think about it
Your cart is empty

lip lit: suki


Suki, at first glance, seems to be about very little. The new novel from fabulist Suniti Namjoshi has a minuscule cast of characters: for most of the tale there’s just a narrator—the unnamed, author-analogue ‘S’—and a subject—S’s cat and the titular Suki. S is a writer of fables and poetry who spends her days scribbling away in her office, puttering around the garden, and debating the meaning of life with her cat. Suki describes a perfectly ordinary owner-cat relationship: Suki hates going to the vet, Suki likes going into the garden, Suki doesn’t like dogs, Suki doesn’t like other cats, and so on. Suki doesn’t really like people other than S, whom she affectionately tolerates; by contrast, S is extraordinarily attached to Suki, an attachment that she struggles to understand through discourse with Suki. The plot is slowly unveiled in a very dialogue-heavy fashion; S talks to Suki, asks her questions, and tells the reader stories about the questions she puts to Suki and Suki’s thought-provoking answers.

The writing is quirky and lovable (as is Suki herself) but it is clear after the first few chapters repeat their question-and-answer pattern that the reader is not in for a plot-driven experience. If you’re not reading for plot, what are you reading for? Namjoshi takes the strange, prattling conversation we cat-owners always have with our reticent pets and turns it in to a literary device for asking big philosophical questions: why are we here? Do animals feel pain? What does dying feel like? What happens when we die? The conversational structure of the novel prevents S’s thoughts from becoming rambling, or slipping into an incomprehensible stream-of-consciousness. There is a logic, a rhythm to S’s questions, because they all centre around her relationship with Suki, ideas of love and life, how we deal with our grief, and the impact of death upon the still-living.

It was clear I was beginning to bore her so I brought my question out all at once. “Suki,” I demanded, “are you a moral animal?”

“Do you mean human morality?” she murmured. She looked as though she was nearly asleep by now.

“What other kind is there?”

“I don’t know,” Suki answered sleepily. “But from what I understand of what you understand of human morality, no, I am not a moral animal.”

“But don’t you care about being a moral animal?” I yelped at her. I was genuinely shocked.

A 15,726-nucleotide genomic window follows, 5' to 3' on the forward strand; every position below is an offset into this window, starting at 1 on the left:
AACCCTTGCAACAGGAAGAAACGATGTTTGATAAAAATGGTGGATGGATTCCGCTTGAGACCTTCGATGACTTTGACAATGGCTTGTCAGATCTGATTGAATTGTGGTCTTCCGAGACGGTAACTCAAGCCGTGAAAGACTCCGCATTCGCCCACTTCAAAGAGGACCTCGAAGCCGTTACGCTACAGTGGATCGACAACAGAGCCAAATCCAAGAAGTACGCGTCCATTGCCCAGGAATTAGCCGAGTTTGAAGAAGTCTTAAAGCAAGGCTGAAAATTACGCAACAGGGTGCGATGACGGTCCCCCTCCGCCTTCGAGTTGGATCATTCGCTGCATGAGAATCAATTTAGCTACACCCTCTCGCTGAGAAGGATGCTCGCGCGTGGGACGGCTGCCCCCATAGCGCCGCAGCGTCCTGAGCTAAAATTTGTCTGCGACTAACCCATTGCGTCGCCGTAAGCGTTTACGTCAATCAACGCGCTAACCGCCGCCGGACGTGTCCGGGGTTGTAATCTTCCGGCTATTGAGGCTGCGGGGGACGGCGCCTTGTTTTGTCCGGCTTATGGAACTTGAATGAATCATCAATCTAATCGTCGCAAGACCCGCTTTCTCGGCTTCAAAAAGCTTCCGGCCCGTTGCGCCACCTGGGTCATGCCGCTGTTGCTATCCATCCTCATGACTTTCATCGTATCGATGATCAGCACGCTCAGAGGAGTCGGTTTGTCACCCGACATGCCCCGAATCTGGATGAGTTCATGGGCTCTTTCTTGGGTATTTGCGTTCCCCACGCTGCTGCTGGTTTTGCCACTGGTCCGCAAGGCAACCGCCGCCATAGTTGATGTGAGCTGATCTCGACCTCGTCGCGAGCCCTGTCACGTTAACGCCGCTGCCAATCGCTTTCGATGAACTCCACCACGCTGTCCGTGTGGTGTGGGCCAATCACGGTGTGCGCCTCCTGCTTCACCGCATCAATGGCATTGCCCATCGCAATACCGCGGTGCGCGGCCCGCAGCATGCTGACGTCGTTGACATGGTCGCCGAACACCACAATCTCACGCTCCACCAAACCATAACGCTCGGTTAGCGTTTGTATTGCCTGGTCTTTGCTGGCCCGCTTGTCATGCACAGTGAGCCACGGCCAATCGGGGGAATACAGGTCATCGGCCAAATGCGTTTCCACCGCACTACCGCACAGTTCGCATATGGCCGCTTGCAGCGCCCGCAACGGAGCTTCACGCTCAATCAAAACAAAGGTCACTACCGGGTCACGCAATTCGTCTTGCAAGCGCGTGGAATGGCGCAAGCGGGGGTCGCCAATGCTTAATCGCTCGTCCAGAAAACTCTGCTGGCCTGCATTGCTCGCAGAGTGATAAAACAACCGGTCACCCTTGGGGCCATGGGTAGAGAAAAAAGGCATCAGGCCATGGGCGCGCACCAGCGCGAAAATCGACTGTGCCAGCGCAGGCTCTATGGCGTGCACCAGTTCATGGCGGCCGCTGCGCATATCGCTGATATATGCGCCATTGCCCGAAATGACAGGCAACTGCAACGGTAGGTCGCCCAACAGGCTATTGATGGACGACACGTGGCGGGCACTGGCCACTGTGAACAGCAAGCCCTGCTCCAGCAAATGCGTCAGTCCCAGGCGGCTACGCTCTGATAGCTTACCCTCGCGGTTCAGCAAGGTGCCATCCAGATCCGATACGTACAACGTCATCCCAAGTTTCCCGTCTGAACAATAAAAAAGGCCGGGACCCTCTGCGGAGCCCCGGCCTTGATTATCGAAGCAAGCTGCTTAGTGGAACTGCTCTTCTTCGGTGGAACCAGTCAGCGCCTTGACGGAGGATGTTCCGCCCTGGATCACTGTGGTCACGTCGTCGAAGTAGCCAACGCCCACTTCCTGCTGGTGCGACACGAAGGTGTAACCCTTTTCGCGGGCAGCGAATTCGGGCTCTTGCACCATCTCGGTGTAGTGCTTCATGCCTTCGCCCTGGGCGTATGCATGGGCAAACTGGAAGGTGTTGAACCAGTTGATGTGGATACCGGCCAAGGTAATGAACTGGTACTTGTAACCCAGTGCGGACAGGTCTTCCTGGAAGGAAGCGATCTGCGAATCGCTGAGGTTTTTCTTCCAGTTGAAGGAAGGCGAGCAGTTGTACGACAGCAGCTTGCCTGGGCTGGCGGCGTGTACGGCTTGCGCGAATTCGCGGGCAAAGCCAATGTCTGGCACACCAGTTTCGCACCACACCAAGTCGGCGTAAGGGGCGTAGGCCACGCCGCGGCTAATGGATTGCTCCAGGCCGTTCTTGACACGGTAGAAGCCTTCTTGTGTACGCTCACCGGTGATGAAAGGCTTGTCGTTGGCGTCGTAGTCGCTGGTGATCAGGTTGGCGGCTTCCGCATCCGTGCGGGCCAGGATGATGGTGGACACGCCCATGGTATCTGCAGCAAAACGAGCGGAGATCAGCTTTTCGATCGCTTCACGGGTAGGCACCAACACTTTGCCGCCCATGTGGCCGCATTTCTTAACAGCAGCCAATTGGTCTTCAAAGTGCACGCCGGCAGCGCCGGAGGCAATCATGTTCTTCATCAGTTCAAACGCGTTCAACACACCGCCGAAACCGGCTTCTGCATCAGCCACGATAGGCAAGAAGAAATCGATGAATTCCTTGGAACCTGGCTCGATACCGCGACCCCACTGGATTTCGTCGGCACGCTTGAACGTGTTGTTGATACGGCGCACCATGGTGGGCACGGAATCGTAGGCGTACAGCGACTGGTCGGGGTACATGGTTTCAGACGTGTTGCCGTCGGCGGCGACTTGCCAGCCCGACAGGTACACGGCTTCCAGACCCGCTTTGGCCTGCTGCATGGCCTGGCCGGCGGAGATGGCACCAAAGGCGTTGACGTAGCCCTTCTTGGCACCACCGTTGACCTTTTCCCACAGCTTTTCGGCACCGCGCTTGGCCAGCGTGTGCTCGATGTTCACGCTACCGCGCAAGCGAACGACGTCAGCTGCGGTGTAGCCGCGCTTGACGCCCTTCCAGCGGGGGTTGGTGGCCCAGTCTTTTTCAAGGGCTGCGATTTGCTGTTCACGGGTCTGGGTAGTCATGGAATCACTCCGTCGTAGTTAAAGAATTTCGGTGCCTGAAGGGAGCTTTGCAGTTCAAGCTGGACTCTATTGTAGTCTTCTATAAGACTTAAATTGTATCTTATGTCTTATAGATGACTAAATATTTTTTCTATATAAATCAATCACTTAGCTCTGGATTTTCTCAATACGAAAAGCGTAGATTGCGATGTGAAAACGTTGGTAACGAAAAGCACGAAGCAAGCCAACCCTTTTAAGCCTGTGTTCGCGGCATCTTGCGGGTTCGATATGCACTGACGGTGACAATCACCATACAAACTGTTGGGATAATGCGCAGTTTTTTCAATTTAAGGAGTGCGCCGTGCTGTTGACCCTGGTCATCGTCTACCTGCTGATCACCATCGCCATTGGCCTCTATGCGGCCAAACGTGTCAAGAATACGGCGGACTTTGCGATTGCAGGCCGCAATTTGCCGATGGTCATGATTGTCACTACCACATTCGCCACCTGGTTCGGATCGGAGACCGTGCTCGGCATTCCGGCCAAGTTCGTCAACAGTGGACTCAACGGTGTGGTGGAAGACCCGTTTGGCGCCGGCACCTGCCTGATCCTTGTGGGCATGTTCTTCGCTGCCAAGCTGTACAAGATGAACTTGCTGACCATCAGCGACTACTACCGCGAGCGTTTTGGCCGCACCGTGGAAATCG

This time Suki didn’t answer. She was genuinely fast asleep.

The first half of the novel attempts a half-hearted realism: sure, Suki “answers” her owner’s enquiries, but the reader feels safe in assuming that S is simply projecting her own thoughts onto an animal avatar. The second half of the novel abandons the real world altogether and twists the narrative into something more like the fables that the author/narrator writes; suddenly, the novel is taking place entirely inside S’s mind. The characters are all facets of S’s personality, the distilled essence of her greed, her insecurity, her love, and along with S and Suki the reader contemplates Buddhist teachings regarding detachment and enlightenment. It sounds heady, and although you might expect someone to take on such a significant subject in a dramatic way, Namjoshi’s approach is a quiet and subtle one that is ultimately more influential than a brasher take might have been.

“No, no,” Suki says kindly. “Sometimes what you say is quite interesting. And besides, there’s always a reality check. I stop you, you know, when you go too far.”

“But Suki,” I blurt out, “you’re only a memory.”

Astonishingly, she isn’t offended. “It all helps,” she says peaceably.

Like all writers, Namjoshi has a magpie-like tendency to borrow from her own life, though it seems inaccurate to classify a work of such imaginative and philosophical scope as pure memoir. Suki is more love letter, more fable, more neatly arranged than real life could ever hope to be. It is a chameleon-like novel, one whose meaning shifts between the first and second reading; a novel that I expect to have a completely different effect upon me when I return to it in ten years time, or even two. Like all great literature, Suki is less about a series of significant events, and more about the significance of seemingly insignificant moments; the unexpected but nonetheless delightful impact of the simplest, most uncomplicated relationships; and the ability of something as mundane as a connection with a beloved pet to transform ordinary existence into something magical.

Leave a Reply

Your email address will not be published. Required fields are marked *